Martin Schulz tried at one point to portray Trump as Merkel’s ally. But Merkel, as de facto leader of Europe, has stood up to Trump, albeit cautiously, over NATO, trade and the Paris Climate Change agreement. At a rally in a beer tent in Munich, following her first G8 meeting with Trump abroad, Merkel issued a declaration of independence, “we Europeans must really take our fate into our own hands,” and raised a liter glass of beer. Trump retaliated with threats in a tweet that only added to her popularity.

No More Open Door to Refugees

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Behind the scenes, Merkel has successfully headed off the biggest challenge to her reelection: the struggle to integrate the roughly 1.5 million refugees who have arrived since 2015.

The issue of refugees dominates German life but not German politics. The only party publicly attacking Merkel over immigration is the right-wing populist Alternative for Germany (AfD).

Merkel has done everything in her power to limit the number of refugees arriving in Germany: negotiating a deal with Turkey to close its borders; accelerating the deportation of failed asylum seekers to their countries of origin; and suspending family reunification, at least until next year. The number of migrants arriving in Germany has dropped by two thirds, lending credibility to her assertion that the refugee crisis is over.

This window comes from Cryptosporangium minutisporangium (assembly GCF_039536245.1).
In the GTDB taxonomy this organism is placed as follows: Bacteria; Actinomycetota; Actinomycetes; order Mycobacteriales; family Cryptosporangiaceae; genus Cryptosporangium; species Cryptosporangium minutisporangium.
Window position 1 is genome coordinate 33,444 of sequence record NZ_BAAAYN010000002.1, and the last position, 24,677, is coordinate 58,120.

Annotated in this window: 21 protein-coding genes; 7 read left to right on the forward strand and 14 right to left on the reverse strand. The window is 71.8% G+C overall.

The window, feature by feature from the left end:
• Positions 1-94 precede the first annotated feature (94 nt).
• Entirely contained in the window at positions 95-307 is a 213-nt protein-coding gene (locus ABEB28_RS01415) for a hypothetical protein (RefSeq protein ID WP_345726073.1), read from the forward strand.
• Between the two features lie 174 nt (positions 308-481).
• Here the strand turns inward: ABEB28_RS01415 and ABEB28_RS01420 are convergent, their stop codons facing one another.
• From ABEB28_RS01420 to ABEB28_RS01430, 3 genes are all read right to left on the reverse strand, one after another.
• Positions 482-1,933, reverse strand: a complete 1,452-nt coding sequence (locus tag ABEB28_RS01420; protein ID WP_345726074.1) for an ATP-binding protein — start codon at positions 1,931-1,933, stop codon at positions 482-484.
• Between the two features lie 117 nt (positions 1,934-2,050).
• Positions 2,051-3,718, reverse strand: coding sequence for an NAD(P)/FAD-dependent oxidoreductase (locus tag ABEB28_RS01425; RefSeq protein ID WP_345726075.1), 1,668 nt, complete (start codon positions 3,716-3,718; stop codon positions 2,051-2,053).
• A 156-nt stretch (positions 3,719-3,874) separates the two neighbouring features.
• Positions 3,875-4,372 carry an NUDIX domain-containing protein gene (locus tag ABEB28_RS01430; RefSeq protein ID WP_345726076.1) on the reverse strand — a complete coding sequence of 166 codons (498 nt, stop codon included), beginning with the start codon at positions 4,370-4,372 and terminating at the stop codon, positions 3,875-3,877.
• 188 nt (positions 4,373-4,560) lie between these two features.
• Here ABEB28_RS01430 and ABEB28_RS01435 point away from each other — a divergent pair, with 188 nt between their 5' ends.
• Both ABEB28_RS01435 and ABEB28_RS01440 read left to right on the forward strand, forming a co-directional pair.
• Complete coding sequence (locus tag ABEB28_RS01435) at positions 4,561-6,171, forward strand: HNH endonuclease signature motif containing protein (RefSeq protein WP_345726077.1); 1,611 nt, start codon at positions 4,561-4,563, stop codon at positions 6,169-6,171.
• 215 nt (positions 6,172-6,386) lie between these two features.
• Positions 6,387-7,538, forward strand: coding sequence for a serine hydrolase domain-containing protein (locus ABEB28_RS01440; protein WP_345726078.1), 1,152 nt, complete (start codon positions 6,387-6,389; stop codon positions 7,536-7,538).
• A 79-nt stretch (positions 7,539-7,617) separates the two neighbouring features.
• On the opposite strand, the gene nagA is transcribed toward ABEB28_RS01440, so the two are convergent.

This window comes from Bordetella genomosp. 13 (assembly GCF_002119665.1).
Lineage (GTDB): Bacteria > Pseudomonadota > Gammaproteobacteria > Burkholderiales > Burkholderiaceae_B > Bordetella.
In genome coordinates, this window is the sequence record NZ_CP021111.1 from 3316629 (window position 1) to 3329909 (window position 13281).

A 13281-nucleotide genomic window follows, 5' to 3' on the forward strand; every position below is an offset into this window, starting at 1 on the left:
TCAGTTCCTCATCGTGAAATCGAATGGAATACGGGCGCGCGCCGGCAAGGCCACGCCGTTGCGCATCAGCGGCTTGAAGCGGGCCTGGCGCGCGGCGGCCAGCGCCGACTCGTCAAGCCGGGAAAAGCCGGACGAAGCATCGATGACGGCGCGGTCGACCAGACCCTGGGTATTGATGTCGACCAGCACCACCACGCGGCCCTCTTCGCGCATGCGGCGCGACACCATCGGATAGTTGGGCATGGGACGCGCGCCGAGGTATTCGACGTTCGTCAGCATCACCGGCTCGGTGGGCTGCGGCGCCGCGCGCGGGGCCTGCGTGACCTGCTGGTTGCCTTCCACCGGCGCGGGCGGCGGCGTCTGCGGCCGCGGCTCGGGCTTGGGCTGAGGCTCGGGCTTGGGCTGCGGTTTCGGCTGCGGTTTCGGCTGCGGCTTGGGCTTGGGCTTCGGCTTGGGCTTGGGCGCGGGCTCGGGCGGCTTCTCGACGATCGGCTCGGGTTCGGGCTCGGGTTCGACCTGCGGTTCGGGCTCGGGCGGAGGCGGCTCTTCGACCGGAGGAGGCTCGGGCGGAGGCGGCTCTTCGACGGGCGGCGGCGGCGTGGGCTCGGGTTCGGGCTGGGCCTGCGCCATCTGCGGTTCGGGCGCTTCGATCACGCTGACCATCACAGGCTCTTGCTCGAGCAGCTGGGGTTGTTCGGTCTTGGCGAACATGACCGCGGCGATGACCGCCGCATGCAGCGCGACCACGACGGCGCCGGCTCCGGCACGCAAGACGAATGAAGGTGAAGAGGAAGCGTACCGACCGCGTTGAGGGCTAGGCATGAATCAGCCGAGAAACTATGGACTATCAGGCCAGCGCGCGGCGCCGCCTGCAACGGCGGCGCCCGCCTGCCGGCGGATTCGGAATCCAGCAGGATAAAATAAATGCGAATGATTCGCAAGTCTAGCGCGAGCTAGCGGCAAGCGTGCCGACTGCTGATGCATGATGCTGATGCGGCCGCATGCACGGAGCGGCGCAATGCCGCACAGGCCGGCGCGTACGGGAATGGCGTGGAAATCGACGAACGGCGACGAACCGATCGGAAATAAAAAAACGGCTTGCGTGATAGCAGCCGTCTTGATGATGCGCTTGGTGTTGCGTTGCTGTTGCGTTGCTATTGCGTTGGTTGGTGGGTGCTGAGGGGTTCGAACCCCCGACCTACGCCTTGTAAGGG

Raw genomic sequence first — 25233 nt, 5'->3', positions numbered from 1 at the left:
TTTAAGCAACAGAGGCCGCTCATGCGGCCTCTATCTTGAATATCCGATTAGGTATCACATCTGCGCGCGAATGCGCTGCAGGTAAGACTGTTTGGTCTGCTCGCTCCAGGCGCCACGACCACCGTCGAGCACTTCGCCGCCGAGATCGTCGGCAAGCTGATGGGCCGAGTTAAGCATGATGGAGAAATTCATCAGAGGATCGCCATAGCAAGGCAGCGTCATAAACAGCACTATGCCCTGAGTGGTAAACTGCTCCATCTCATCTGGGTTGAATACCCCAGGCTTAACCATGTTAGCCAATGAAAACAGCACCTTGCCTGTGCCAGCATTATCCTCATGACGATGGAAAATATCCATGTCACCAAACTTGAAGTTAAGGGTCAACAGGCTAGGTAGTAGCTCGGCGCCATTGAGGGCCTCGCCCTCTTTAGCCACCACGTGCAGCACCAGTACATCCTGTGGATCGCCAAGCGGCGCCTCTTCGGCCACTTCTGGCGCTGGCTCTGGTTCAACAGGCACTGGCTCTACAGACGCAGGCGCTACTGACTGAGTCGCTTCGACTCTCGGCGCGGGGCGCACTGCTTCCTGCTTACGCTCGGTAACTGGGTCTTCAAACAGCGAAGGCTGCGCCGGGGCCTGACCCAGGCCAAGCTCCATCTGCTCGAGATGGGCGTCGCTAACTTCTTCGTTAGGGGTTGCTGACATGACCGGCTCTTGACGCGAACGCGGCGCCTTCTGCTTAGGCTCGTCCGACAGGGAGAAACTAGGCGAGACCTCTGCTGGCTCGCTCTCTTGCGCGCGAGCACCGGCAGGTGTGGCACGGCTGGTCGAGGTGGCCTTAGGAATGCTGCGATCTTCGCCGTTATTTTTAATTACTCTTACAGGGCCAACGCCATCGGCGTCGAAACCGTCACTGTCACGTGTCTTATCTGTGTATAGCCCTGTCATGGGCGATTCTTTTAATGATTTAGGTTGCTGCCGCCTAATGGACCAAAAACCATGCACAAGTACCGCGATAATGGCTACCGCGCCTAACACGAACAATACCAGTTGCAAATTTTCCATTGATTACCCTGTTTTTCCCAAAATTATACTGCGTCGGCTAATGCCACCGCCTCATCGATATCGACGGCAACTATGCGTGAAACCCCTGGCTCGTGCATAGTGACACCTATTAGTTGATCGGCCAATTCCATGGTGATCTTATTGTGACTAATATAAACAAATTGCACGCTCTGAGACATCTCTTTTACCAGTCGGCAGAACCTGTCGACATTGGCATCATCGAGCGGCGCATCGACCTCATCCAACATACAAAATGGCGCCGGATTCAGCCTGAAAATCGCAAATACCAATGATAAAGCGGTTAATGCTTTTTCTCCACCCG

A recent poll shows that more than half of all Germans think that coping with immigration is the biggest challenge their nation faces. But the figure has dropped to 56% from 86% in 2016.

There have been deep disagreements over immigration between Merkel’s Christian Democratic Union and its more conservative Bavarian sister party the Christian Social Union (CSU), but she has hushed them up. This so-called “Union block” governs Germany in a “grand coalition” with the left-of-center Social Democrats for whom the refugee policy is not an election issue.

pro-refugee demonstration, Hamburg

Hamburg demonstration in support of refugees on July 5, 2014.
Photo credit: Rasande Tyskar / Flickr (CC BY-NC 2.0)

Merkel has staunchly resisted right-wing attempts to blame refugees for attacks on women in Cologne, a spate of violent assaults in Bavaria and a deadly terrorist attack on a Berlin Christmas Market. She remains unwavering in their defense — they “are not a threat,” and that she would let them in again if she “had to.” But any reference to an open door is in the past tense. The German response to the flood of refugees, she says, was a “historic achievement” that “won’t repeat itself.”